Vauxhall’s factory in Luton is under threat as new Brexit tariffs on electric car could jeopardise its future, according to plant director Mark Noble.
The Daily Telegraph said the Bedfordshire site, owned by Stellantis, faces taxes on vehicles exported to mainland Europe, making the factory less competitive.
Stellantis has warned it could encounter tariffs of 10% on its exports to the EU due to regulations governing the origin of parts used in production.
Noble said: “If 45% of the components of our vans are not from the EU, then you would incur a tariff.”
“If we have a 10% tariff, that makes our vans more expensive going into Europe. If we are not cost competitive, then we jeopardise our long term future.”
The Luton factory, which employs 1,500 people, specialises in van production with 70% of its output exported to mainland Europe.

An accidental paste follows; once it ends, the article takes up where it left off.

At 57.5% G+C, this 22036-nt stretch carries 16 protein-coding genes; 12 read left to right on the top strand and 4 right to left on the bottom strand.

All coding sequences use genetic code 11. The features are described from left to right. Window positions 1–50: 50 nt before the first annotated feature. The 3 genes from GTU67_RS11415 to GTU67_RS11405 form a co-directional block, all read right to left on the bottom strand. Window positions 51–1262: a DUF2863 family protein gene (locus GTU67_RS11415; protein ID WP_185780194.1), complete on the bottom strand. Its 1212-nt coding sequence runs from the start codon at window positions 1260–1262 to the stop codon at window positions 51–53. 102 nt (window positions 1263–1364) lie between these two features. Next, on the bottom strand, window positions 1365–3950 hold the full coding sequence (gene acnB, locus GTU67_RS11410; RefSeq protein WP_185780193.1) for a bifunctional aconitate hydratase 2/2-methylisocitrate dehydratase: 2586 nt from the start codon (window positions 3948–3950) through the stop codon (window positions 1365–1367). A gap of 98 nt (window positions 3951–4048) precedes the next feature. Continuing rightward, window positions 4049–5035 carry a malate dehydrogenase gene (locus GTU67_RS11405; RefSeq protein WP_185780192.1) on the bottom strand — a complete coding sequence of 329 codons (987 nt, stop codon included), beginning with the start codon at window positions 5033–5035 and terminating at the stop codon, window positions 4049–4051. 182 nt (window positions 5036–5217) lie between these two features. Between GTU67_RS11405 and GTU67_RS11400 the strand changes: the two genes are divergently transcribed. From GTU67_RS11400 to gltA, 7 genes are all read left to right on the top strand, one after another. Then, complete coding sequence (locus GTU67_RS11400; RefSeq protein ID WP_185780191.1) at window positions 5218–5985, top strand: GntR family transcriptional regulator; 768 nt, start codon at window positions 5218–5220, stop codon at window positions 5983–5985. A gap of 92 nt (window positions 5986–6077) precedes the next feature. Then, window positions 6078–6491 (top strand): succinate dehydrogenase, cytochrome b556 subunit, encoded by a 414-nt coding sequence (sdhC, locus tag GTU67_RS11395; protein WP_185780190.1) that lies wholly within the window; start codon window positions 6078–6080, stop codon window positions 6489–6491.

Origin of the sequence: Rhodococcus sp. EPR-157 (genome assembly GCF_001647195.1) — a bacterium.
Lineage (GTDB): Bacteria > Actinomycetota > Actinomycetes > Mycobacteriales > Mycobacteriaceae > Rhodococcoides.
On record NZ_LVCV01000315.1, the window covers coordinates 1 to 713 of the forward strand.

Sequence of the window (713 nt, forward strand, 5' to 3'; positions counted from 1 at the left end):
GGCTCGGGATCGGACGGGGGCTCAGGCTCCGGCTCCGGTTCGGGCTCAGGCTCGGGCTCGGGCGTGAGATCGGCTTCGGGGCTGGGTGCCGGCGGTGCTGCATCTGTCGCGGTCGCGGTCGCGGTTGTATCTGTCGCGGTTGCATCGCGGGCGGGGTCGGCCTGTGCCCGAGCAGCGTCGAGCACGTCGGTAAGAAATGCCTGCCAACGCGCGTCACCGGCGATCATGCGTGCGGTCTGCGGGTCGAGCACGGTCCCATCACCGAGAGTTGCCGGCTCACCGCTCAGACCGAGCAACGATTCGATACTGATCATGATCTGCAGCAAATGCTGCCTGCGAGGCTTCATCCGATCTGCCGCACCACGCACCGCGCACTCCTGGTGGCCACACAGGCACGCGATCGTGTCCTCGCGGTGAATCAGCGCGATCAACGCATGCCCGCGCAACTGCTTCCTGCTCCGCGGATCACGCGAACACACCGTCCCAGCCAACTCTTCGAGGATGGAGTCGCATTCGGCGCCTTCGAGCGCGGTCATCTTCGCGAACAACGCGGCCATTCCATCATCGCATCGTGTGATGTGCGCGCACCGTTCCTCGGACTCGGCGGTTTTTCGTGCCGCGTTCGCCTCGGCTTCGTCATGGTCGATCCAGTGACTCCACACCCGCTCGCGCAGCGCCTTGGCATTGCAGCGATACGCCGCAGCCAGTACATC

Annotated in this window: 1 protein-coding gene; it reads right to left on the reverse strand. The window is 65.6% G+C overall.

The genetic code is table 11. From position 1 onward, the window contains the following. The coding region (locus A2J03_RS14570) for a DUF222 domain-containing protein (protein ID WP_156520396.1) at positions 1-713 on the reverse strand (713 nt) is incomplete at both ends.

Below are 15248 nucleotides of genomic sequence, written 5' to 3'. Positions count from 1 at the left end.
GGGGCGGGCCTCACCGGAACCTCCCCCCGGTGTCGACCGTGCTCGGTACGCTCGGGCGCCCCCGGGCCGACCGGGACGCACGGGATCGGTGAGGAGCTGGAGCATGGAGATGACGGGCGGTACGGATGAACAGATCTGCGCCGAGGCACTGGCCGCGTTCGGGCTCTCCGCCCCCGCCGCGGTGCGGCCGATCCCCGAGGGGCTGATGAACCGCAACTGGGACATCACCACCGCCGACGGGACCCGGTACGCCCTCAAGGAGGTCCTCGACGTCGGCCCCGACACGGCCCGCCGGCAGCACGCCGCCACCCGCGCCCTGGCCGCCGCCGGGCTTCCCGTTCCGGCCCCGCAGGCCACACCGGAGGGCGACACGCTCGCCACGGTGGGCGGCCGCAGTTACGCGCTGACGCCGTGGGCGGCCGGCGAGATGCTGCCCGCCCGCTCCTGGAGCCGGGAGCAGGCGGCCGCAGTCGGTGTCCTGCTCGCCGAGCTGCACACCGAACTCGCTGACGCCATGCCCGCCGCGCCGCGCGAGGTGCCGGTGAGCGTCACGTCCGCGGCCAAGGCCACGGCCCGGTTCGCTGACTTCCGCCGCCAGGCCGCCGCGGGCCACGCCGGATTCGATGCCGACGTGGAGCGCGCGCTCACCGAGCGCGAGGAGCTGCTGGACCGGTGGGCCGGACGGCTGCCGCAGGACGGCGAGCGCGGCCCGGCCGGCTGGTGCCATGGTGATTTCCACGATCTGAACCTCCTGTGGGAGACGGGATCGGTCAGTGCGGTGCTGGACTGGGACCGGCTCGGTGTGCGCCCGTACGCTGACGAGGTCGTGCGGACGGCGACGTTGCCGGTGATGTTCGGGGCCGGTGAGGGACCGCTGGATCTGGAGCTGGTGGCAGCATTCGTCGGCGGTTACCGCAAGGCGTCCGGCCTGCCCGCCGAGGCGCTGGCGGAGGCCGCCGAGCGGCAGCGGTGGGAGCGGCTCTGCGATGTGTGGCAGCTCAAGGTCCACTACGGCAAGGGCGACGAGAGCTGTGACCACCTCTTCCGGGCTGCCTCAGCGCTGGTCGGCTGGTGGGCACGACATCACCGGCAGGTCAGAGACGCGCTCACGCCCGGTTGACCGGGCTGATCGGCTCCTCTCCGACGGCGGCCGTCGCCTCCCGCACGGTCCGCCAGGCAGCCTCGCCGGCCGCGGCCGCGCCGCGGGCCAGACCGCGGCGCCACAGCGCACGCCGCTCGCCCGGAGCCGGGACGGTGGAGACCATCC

How well do you really know your competitors?
Access the most comprehensive Company Profiles on the market, powered by GlobalData. Save hours of research. Gain competitive edge.
Your download email will arrive shortly
Not ready to buy yet? Download a free sample
We are confident about the unique quality of our Company Profiles. However, we want you to make the most beneficial decision for your business, so we offer a free sample that you can download by submitting the below formBy GlobalData
The factory chief said Stellantis considers the site “integral” to Vauxhall’s operations.
According to the report, industry leaders have warned the UK could miss out on GBP100bn of electric car production unless the government takes decisive action to level the playing field with the EU.
Mike Hawes, chief executive of SMMT, said: “The Government has set the industry tough targets and we are committed to meeting them.”
“But we are in the middle of the most fiercely competitive investment landscape of a generation and need a UK response, urgently, using every policy, every fiscal and regulatory lever, to make Britain the most attractive place to invest.”
Responding to the concerns, a government spokesman said: “The business and trade secretary has raised concerns about the 2024 Rules of Origin changes for electric vehicles and their batteries with the EU and is determined to find a joint UK-EU solution that ensures the UK remains one of the best locations in the world for automotive manufacturing.”